My son is 9 years old, and is very upset that he can't see his dad.

When he was 4 my ex (who was my husband at the time) adopted him. Soon after we divorced. At first he was very consistent in my son's life. As the time went by he slowed down and then came to a stop in seeing my son. He got into drugs went over a year without seeing him. Then I started letting him again. Now nothing; he's gone again. Recently my ex has been asking me to come see him. My son loves him more than anything and is always asking if he can see him and I just say no.

My question is: should I let him? Is it better for my son to see his father every now and then never knowing when or not at all?

Please help because seeing my son hurt is the worst thing I've ever felt in my life!!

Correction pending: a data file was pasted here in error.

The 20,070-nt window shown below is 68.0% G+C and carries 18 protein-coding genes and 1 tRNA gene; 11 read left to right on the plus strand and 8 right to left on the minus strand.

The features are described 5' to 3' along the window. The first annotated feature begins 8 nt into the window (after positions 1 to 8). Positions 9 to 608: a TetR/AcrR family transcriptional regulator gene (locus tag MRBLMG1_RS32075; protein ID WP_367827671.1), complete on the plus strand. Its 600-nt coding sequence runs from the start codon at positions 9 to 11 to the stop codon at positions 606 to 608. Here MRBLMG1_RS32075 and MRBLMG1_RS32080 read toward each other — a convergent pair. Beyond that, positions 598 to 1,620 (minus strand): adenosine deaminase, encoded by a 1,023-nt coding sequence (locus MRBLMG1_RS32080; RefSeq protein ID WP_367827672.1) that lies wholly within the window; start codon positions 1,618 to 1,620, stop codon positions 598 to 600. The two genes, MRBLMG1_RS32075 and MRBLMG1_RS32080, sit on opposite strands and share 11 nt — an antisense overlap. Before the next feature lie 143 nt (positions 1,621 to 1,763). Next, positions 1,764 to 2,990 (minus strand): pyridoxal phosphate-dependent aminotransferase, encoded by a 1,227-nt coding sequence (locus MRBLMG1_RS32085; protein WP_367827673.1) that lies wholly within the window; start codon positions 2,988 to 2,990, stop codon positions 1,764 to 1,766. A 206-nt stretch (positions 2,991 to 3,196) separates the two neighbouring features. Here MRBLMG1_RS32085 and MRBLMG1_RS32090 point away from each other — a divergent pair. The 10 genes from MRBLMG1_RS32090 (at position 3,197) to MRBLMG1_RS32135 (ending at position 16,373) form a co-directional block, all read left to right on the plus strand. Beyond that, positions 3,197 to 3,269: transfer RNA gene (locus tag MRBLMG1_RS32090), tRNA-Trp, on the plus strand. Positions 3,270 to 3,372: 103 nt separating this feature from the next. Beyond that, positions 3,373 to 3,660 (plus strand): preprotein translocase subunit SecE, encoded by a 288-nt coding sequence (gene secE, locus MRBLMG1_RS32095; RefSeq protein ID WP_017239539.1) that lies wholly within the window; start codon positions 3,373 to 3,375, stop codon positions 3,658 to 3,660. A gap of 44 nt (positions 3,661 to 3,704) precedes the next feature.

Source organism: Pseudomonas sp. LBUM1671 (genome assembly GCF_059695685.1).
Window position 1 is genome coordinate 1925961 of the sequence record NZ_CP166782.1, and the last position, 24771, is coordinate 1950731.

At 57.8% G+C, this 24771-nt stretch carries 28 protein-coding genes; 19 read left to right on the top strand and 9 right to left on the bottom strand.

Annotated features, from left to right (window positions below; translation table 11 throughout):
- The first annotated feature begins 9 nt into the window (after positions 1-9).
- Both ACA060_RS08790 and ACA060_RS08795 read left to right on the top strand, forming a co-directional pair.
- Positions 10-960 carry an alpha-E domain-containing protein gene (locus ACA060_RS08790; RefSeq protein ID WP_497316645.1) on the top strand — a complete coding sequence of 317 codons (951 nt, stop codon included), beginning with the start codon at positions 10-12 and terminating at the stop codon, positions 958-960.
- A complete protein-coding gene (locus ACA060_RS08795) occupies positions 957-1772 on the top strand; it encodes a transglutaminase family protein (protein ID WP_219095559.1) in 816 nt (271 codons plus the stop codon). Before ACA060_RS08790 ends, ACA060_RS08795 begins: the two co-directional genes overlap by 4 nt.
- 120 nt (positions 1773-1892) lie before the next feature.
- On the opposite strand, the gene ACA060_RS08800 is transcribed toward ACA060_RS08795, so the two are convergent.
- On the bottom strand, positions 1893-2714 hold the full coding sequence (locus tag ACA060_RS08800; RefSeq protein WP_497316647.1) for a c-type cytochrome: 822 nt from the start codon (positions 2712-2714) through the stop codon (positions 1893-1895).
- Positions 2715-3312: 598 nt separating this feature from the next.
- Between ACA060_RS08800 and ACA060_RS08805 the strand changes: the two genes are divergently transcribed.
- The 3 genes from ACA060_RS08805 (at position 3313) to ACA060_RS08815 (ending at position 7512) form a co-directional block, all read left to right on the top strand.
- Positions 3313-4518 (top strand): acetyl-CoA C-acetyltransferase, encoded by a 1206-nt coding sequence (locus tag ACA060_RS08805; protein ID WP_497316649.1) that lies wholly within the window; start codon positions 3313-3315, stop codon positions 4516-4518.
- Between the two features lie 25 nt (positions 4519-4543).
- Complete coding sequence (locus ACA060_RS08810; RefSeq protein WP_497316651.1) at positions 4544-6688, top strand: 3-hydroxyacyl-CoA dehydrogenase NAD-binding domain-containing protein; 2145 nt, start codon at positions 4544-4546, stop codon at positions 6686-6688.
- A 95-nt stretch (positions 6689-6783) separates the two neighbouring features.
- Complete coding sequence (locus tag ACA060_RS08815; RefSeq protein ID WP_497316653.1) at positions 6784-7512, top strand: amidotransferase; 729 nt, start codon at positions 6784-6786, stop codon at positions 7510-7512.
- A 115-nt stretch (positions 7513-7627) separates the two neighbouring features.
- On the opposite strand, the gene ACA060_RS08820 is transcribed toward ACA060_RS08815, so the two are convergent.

• 1
    Sorry if this is obvious to everyone but me - are you the biological mother of this boy?
    – Floris
    Dec 1, 2015 at 19:15
  • 2
    Do you feel there is physical danger to your son if you let him visit? And has he stopped doing drugs (and you're confident he won't resume)?
    – corsiKa
    Dec 1, 2015 at 19:35
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    Also, you specifically mention adopted. Does the ex still have any legal claim to your son?
    – corsiKa
    Dec 1, 2015 at 19:37
  • 2
    We are not talking hiccups here, I see. I strongly believe you should seek the professional opinion of an expert. Dec 1, 2015 at 20:33